Evaluating coffee yield gaps and important biotic, abiotic, and management factors limiting coffee production in Uganda uri icon

abstract

  • Coffee is Uganda's biggest export commodity, produced mainly by an estimated one million smallholder farmers (<2.5 ha). Arabica (Coffea arabica L.) and Robusta (Coffea canephora Pierre ex Froehn.) are the two coffee species grown. Robusta is dominantly cultivated at lower elevations (<1400 m) such as in Central and Northern Uganda and Arabica is dominant at higher elevations (>1400 m) such as Eastern, Southwest, and Northwest Uganda. Actual yields are far below (<30%) potential due to various biotic, abiotic, and management constraints, yet there is no quantitative information on site-specific production constraints and the yield gaps attributed to those constraints. In this study, yields and diverse production factors were monitored in 254 plots of five major coffee growing regions (i.e., Central, North, East, Southwest, and Northwest). Boundary line analysis was applied to evaluate the relative importance of the individual production factors in limiting coffee production and to quantify the associated yield gaps at regional level. The impacts of rainfall variation on coffee yield were evaluated separately by regression analysis. The results of boundary line analysis indicated that biotic constraints (coffee twig borer) and poor management practices (unproductive coffee trees and low coffee plant density) restricted Robusta production in the Central region; poor soil nutrient status (especially potassium) and lack of mulching were the causes of yield loss of Robusta grown in the Northern region. For Arabica, unfavorable soil properties (high soil pH and phosphorus concentration) and excessive number of shade trees were the most important constraints in the East; high soil magnesium concentration and poor mulching limited coffee yield in the Southwest; poor soil nutrient status (especially phosphorus and potassium) and low coffee plant density were the important yield limitations in the Northwest. Average explained yield gaps of individual coffee plot due to the most important production constraints were 45%, 52%, 57%, 49%, and 50% of attainable yield, respectively, in the Central, Northern, Eastern, Southwest, and Northwest regions. Considerably less annual precipitation was received in 2009/2010 coffee growing season compared with that in the previous three years (2006-2008). Seasonal rainfall shortage occurred in the Southwest was a significant limitation to Arabica production, while excessive rainfall across the whole growing season was associated with yield reduction in the Eastern and Northwest regions. We conclude that there was a large yield gap for both Robusta and Arabica coffee grown in Uganda. Boundary line analysis allows the evaluation of relative importance of individual production constraint directly in the plot. The important production constraints varied strongly depending on the regions, which calls for site-specific management implementations. Soil fertility can be improved by implementing integrated soil fertility management (ISFM) that makes use of nutrients from the soil, recycled crop residues, mulch and chemical fertilizers. Attentions should also be given to other management practices such as coffee plant density, unproductive coffee trees and shade trees etc. (C) 2014 Elsevier B.V. All rights reserved.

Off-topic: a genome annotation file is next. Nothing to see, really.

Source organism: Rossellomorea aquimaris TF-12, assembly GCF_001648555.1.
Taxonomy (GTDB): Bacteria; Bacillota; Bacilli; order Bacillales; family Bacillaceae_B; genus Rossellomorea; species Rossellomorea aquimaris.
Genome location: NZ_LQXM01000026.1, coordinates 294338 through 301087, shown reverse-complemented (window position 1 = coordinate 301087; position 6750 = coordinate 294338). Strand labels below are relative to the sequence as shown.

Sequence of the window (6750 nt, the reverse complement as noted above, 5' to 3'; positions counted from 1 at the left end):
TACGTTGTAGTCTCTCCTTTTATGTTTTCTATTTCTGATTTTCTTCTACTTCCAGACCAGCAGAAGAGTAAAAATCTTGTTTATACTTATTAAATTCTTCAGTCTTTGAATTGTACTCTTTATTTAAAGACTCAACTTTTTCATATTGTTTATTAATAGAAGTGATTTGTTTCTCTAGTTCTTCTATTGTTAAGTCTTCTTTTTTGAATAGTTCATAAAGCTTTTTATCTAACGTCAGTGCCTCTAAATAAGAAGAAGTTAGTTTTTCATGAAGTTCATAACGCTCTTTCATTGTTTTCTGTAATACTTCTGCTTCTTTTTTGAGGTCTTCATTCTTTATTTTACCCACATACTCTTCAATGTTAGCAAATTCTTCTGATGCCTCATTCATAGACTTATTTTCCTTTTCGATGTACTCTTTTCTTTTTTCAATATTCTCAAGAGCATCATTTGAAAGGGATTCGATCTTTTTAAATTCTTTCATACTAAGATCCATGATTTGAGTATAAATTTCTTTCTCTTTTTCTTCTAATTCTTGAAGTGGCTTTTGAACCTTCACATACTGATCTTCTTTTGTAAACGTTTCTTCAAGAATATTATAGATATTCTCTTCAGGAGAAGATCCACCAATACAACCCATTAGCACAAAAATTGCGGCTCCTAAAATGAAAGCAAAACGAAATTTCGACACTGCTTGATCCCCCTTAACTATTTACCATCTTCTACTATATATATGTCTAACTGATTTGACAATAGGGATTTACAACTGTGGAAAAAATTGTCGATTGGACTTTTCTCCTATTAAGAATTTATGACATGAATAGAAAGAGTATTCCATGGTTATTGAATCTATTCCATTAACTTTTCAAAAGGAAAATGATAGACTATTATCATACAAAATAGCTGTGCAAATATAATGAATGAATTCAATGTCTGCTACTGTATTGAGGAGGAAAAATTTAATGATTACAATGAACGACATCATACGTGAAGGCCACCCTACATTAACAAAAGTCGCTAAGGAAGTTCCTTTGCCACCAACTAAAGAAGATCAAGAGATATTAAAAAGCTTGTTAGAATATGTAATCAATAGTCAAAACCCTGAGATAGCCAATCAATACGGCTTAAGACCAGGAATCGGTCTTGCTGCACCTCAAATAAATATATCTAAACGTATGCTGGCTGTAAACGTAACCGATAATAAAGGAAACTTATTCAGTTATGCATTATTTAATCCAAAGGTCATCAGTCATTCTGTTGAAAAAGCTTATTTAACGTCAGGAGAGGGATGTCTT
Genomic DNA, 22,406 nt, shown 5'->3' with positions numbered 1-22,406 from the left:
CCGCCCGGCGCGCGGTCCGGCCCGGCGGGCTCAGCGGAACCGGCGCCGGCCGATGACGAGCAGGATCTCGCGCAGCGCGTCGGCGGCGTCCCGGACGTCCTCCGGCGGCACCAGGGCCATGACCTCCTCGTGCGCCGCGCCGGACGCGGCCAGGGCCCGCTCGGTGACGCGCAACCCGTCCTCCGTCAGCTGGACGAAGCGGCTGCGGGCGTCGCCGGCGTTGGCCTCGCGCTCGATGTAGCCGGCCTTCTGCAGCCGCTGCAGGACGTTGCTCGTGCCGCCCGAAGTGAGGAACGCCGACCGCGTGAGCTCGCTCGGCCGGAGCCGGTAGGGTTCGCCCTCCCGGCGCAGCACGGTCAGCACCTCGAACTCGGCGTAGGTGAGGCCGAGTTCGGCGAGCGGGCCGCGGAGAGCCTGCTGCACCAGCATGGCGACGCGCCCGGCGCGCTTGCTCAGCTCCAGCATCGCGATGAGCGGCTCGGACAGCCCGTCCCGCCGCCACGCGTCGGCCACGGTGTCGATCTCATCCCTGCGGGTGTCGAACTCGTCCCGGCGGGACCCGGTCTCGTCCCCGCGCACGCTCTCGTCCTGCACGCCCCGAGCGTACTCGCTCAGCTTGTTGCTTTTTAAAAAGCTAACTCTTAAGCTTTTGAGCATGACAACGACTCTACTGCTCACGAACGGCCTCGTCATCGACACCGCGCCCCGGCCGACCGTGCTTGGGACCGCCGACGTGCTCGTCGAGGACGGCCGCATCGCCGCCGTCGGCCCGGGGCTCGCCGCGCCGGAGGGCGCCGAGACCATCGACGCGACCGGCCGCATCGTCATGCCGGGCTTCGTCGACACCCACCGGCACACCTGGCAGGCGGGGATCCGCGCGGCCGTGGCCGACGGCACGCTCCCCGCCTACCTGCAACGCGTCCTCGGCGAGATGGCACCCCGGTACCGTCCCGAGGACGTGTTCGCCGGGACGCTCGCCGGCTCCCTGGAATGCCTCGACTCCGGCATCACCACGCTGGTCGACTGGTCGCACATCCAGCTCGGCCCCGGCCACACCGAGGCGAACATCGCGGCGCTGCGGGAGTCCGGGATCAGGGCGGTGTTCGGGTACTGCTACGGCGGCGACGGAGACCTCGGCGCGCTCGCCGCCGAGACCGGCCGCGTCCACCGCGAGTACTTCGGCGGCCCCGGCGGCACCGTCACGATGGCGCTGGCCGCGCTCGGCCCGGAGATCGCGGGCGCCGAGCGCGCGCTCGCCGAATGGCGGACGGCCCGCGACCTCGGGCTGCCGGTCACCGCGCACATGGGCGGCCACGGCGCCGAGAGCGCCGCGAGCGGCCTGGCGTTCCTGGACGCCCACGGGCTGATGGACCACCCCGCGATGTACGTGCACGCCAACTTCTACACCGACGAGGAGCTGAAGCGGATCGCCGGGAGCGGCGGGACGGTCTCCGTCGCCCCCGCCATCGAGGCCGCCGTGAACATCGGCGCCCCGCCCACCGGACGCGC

publication date

  • 2015
  • 2015